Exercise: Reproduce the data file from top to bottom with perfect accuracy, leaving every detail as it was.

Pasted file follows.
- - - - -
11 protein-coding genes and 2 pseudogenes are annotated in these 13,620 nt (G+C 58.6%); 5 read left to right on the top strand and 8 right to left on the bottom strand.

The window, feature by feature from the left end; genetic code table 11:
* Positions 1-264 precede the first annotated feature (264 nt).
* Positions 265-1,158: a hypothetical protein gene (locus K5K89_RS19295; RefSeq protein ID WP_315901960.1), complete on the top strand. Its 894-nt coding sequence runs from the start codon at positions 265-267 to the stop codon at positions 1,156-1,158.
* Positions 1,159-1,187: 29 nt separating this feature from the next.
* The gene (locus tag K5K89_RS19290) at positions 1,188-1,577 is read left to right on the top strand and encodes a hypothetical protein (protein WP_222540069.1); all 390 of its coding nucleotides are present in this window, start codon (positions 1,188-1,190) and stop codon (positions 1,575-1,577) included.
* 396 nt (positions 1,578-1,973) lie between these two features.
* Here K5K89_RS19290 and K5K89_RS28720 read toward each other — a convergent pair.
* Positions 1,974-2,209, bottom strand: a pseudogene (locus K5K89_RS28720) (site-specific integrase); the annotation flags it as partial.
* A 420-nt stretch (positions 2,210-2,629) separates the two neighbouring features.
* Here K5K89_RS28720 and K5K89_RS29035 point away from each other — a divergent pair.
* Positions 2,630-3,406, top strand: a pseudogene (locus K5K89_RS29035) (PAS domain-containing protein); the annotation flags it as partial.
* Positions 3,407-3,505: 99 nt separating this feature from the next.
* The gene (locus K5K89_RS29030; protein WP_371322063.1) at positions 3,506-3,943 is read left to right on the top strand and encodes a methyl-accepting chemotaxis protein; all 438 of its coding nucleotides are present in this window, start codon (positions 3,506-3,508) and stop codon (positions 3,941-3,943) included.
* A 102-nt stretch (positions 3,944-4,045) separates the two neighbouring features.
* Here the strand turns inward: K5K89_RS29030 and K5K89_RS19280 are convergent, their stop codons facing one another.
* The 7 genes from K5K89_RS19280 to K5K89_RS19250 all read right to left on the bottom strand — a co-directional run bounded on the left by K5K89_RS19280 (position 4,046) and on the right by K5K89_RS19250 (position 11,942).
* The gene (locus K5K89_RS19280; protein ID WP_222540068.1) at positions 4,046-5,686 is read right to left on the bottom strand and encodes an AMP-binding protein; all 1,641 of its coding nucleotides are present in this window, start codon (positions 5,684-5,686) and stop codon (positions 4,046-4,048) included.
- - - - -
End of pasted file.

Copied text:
11 protein-coding genes and 2 pseudogenes are annotated in these 13,620 nt (G+C 58.6%); 5 read left to right on the top strand and 8 right to left on the bottom strand.

The window, feature by feature from the left end; genetic code table 11:
* Positions 1-264 precede the first annotated feature (264 nt).
* Positions 265-1,158: a hypothetical protein gene (locus K5K89_RS19295; RefSeq protein ID WP_315901960.1), complete on the top strand. Its 894-nt coding sequence runs from the start codon at positions 265-267 to the stop codon at positions 1,156-1,158.
* Positions 1,159-1,187: 29 nt separating this feature from the next.
* The gene (locus tag K5K89_RS19290) at positions 1,188-1,577 is read left to right on the top strand and encodes a hypothetical protein (protein WP_222540069.1); all 390 of its coding nucleotides are present in this window, start codon (positions 1,188-1,190) and stop codon (positions 1,575-1,577) included.
* 396 nt (positions 1,578-1,973) lie between these two features.
* Here K5K89_RS19290 and K5K89_RS28720 read toward each other — a convergent pair.
* Positions 1,974-2,209, bottom strand: a pseudogene (locus K5K89_RS28720) (site-specific integrase); the annotation flags it as partial.
* A 420-nt stretch (positions 2,210-2,629) separates the two neighbouring features.
* Here K5K89_RS28720 and K5K89_RS29035 point away from each other — a divergent pair.
* Positions 2,630-3,406, top strand: a pseudogene (locus K5K89_RS29035) (PAS domain-containing protein); the annotation flags it as partial.
* Positions 3,407-3,505: 99 nt separating this feature from the next.
* The gene (locus K5K89_RS29030; protein WP_371322063.1) at positions 3,506-3,943 is read left to right on the top strand and encodes a methyl-accepting chemotaxis protein; all 438 of its coding nucleotides are present in this window, start codon (positions 3,506-3,508) and stop codon (positions 3,941-3,943) included.
* A 102-nt stretch (positions 3,944-4,045) separates the two neighbouring features.
* Here the strand turns inward: K5K89_RS29030 and K5K89_RS19280 are convergent, their stop codons facing one another.
* The 7 genes from K5K89_RS19280 to K5K89_RS19250 all read right to left on the bottom strand — a co-directional run bounded on the left by K5K89_RS19280 (position 4,046) and on the right by K5K89_RS19250 (position 11,942).
* The gene (locus K5K89_RS19280; protein ID WP_222540068.1) at positions 4,046-5,686 is read right to left on the bottom strand and encodes an AMP-binding protein; all 1,641 of its coding nucleotides are present in this window, start codon (positions 5,684-5,686) and stop codon (positions 4,046-4,048) included.